Back to Basics: The Risograph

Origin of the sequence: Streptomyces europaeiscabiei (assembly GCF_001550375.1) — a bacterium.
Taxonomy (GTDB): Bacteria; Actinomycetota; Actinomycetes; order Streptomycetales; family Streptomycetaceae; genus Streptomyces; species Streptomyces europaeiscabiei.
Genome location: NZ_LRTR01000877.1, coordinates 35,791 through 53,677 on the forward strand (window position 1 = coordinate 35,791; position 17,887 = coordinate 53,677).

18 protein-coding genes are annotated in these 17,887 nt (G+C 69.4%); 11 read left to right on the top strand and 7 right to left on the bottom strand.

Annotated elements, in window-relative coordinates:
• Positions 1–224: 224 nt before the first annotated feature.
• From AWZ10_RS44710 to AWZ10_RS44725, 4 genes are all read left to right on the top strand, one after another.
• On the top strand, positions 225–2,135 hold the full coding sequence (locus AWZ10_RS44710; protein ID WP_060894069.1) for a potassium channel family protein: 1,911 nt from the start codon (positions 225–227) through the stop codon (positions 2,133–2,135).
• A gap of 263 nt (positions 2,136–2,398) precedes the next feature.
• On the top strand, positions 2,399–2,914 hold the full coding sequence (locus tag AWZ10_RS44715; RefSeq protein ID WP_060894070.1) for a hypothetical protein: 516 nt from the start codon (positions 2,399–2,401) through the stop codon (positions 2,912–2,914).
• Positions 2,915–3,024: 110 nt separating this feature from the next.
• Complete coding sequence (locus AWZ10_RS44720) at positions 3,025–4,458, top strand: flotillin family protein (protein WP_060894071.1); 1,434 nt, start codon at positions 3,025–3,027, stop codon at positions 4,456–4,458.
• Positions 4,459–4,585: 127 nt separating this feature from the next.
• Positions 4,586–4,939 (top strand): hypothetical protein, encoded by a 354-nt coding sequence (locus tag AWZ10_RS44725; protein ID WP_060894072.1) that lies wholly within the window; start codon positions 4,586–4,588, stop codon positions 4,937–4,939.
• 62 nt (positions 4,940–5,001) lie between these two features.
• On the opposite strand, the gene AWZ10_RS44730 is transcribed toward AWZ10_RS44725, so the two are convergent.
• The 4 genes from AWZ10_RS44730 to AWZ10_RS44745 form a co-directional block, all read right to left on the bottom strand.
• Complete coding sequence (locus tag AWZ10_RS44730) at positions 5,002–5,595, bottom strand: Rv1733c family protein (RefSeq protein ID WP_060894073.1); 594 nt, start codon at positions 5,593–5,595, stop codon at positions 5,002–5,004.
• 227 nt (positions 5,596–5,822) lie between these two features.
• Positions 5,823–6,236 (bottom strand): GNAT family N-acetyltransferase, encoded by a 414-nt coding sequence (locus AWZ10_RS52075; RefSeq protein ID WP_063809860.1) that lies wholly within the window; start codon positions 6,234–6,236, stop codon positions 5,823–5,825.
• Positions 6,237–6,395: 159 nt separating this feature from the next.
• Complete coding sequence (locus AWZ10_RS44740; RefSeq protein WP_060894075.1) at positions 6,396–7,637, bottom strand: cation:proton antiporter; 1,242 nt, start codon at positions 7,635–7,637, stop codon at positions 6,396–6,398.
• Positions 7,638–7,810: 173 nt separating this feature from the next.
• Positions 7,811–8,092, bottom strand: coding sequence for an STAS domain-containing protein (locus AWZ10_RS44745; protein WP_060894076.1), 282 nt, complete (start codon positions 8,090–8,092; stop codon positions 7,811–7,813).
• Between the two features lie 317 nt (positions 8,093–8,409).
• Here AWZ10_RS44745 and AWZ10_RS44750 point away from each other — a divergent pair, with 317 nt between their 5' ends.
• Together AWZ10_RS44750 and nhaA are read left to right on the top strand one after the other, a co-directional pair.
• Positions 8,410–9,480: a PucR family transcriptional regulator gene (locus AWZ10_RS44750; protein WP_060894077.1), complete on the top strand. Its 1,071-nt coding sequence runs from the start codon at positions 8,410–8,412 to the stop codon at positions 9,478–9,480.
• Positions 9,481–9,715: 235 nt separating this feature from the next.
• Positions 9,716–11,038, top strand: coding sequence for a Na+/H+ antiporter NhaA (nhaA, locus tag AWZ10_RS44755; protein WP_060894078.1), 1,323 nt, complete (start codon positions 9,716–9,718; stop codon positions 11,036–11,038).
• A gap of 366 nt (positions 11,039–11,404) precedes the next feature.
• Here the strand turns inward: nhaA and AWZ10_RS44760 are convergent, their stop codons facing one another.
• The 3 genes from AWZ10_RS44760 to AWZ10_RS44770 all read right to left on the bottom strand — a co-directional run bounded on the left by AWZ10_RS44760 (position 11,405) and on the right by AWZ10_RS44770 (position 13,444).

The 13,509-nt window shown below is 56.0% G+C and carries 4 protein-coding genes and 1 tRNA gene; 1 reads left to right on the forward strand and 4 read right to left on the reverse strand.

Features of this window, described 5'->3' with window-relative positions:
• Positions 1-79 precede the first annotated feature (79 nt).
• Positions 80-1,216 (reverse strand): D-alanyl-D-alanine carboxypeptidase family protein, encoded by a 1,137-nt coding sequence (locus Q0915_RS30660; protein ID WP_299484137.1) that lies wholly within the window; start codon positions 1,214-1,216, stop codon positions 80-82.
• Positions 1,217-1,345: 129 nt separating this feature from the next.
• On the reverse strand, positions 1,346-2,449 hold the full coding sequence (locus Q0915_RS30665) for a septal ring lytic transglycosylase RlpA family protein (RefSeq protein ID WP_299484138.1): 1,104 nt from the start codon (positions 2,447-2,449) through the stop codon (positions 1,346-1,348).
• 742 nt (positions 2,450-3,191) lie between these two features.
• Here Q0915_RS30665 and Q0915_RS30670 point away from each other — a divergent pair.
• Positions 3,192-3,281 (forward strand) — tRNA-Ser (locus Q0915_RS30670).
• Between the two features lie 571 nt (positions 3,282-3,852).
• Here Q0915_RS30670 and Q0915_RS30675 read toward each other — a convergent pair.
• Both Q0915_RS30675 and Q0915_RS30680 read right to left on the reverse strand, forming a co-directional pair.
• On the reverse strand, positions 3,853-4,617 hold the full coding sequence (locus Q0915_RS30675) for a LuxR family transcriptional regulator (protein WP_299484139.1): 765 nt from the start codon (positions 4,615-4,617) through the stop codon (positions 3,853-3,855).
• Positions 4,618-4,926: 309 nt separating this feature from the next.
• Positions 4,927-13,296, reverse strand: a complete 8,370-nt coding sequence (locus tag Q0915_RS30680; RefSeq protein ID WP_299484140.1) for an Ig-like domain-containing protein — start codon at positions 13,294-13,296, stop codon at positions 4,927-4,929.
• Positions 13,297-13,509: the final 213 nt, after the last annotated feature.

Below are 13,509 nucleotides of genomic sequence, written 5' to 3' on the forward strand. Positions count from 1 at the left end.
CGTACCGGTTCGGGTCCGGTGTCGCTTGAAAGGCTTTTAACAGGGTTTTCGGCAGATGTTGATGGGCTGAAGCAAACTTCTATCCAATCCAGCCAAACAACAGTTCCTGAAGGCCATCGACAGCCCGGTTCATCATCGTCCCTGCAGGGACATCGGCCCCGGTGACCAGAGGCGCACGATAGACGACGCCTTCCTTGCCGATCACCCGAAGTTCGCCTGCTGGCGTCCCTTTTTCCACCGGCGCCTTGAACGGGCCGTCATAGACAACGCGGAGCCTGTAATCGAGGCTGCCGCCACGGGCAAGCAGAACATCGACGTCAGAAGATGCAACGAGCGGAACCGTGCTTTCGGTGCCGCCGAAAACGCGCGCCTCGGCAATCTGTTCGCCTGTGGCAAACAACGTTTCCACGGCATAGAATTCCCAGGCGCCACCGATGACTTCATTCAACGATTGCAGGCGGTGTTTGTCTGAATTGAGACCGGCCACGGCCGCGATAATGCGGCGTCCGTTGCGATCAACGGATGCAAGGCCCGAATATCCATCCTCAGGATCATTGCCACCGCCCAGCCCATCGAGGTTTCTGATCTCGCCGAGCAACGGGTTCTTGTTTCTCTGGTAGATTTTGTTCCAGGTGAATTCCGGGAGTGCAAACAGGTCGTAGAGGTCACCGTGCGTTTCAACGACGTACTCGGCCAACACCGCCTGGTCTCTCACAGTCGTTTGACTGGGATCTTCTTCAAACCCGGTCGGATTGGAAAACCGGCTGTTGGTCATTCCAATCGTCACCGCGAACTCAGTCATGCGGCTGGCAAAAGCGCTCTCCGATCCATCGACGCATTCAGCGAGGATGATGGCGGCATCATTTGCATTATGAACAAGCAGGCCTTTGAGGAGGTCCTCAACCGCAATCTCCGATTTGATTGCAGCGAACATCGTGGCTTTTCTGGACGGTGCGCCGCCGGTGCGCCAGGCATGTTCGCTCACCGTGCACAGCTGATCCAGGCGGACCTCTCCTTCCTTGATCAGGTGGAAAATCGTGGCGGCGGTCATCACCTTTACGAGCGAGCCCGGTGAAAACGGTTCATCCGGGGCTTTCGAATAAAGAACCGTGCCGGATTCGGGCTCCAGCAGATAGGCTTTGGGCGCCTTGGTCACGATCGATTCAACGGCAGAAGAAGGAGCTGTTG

At the MoMA PS1 Bookfair, I fell in love with the product of the risograph, a printer released in 1986. One particular studio called Paper Pusher, based in Toronto, had a little booth showcasing a series of isometric designs for a calendar. Ever since, I have been searching for a low-cost risograph printer, which seems to be impossible to find. The possibilities of what you can create with a risograph are amazing. Because each colour is printed separately, risograph artists experiment with isolating and layering, trying to create the purest of hues. Flat colour is suddenly given depth. With digital technology, we supposedly have more room to experiment with printing, but do we really? Or should technology allow for the human hand to intervene more, like the risograph does? Like William Morris believed, maybe we have to return to archaic ways of doing things (take this with a pinch of salt) to get the outcome we really want. Even better, maybe we should take out the printer altogether and go back to the art of lithography. At least with the risograph, we can have the best of both worlds.